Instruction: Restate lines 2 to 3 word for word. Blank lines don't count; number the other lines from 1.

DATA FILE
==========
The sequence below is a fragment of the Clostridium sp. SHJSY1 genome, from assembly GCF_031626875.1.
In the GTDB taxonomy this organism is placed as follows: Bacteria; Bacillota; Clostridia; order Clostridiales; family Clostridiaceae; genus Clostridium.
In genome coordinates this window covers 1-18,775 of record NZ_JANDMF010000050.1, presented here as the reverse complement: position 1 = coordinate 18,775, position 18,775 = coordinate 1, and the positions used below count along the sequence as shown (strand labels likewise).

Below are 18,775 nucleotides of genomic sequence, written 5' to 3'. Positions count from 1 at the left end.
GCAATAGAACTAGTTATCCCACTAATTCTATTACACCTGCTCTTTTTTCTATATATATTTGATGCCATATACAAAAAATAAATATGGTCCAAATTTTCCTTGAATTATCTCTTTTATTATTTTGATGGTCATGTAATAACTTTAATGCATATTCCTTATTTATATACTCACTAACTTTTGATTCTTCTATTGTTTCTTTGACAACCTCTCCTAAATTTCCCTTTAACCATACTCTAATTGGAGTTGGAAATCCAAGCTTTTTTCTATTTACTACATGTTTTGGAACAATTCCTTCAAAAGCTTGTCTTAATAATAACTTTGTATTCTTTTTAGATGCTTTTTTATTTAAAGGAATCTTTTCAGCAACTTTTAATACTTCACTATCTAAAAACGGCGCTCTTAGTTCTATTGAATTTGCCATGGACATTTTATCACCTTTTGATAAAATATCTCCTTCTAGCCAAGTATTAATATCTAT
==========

In the GTDB taxonomy this organism is placed as follows: Bacteria; Bacillota; Clostridia; order Clostridiales; family Clostridiaceae; genus Clostridium.
In genome coordinates this window covers 1-18,775 of record NZ_JANDMF010000050.1, presented here as the reverse complement: position 1 = coordinate 18,775, position 18,775 = coordinate 1, and the positions used below count along the sequence as shown (strand labels likewise).